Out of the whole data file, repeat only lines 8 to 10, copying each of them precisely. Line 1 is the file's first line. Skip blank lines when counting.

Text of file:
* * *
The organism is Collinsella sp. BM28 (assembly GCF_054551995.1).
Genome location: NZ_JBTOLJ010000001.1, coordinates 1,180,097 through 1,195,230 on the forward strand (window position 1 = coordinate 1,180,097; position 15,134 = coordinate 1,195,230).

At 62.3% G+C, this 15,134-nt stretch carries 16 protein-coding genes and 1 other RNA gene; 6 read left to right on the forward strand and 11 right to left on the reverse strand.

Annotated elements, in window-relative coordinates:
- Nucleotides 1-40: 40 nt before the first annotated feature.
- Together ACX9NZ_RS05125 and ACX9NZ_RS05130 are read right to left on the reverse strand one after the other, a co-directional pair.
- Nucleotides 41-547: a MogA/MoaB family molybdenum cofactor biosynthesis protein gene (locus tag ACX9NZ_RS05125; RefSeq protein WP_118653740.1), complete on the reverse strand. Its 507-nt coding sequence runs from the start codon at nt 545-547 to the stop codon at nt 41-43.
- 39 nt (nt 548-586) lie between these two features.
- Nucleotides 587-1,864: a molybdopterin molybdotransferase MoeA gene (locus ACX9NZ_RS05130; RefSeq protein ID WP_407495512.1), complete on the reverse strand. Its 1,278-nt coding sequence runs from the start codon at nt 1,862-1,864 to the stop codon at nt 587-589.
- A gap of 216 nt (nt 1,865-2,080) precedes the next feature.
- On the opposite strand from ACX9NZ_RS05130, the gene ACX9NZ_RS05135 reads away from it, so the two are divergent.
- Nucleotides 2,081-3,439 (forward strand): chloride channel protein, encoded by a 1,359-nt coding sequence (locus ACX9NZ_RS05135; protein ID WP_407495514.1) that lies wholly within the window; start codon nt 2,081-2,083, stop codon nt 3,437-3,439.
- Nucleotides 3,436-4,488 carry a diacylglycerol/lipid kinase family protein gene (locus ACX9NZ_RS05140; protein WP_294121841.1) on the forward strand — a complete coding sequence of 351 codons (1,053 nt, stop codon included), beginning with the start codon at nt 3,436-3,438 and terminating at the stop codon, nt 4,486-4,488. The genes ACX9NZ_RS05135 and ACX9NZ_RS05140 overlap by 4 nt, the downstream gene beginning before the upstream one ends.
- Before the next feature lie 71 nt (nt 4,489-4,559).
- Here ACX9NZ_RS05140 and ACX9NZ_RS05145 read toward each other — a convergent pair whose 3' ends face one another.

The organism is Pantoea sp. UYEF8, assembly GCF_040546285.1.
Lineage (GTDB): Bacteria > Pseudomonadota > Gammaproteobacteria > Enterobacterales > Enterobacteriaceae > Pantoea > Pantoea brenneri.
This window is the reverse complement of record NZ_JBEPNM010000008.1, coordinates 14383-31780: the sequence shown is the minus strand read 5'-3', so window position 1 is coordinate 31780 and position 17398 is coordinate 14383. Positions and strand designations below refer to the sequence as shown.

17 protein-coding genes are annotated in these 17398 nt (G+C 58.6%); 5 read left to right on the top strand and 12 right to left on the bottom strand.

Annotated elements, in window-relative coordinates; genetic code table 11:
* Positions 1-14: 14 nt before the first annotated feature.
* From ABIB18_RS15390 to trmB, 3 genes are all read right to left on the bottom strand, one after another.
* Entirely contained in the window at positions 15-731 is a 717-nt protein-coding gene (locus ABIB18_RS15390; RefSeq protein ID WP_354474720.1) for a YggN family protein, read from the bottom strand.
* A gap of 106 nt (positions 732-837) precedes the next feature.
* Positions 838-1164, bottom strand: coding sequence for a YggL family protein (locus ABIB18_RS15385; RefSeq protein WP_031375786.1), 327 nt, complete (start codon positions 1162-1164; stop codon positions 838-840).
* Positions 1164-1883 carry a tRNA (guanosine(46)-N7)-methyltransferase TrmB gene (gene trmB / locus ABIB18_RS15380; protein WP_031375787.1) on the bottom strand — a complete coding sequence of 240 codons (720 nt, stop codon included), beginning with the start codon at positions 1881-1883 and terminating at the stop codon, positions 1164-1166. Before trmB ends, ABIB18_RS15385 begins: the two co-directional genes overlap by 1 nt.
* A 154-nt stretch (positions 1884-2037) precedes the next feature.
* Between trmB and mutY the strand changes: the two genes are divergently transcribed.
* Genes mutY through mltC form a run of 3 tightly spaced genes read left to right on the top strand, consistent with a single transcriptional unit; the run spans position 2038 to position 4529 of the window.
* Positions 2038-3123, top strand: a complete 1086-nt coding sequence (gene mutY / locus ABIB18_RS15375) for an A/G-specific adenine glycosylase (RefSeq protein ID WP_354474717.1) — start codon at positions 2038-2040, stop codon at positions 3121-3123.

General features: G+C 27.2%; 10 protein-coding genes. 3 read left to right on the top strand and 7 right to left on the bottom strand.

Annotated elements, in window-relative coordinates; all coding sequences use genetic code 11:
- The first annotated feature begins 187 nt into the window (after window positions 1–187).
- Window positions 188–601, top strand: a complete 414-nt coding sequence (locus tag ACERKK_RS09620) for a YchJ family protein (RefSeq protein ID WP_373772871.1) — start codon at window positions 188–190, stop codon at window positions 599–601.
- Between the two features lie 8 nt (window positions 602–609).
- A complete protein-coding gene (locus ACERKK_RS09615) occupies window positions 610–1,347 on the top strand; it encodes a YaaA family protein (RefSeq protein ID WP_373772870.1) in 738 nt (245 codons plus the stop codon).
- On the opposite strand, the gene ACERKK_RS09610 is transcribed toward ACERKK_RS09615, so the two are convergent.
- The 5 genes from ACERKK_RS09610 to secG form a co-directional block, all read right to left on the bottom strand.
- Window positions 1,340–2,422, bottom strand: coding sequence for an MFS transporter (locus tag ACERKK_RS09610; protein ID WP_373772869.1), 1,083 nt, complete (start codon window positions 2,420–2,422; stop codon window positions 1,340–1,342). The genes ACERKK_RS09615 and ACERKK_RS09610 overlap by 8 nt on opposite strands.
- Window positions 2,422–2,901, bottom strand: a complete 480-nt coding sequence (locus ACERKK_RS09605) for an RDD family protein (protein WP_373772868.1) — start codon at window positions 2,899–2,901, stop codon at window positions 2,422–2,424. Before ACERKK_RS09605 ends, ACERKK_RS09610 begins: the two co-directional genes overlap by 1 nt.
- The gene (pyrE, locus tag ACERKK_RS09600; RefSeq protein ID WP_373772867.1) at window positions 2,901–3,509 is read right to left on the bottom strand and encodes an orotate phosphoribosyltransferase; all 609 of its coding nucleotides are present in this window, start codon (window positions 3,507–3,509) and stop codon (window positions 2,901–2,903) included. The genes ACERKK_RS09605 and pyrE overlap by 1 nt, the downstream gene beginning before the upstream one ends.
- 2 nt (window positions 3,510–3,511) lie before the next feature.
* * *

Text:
- 39 nt (nt 548-586) lie between these two features.
- Nucleotides 587-1,864: a molybdopterin molybdotransferase MoeA gene (locus ACX9NZ_RS05130; RefSeq protein ID WP_407495512.1), complete on the reverse strand. Its 1,278-nt coding sequence runs from the start codon at nt 1,862-1,864 to the stop codon at nt 587-589.
- A gap of 216 nt (nt 1,865-2,080) precedes the next feature.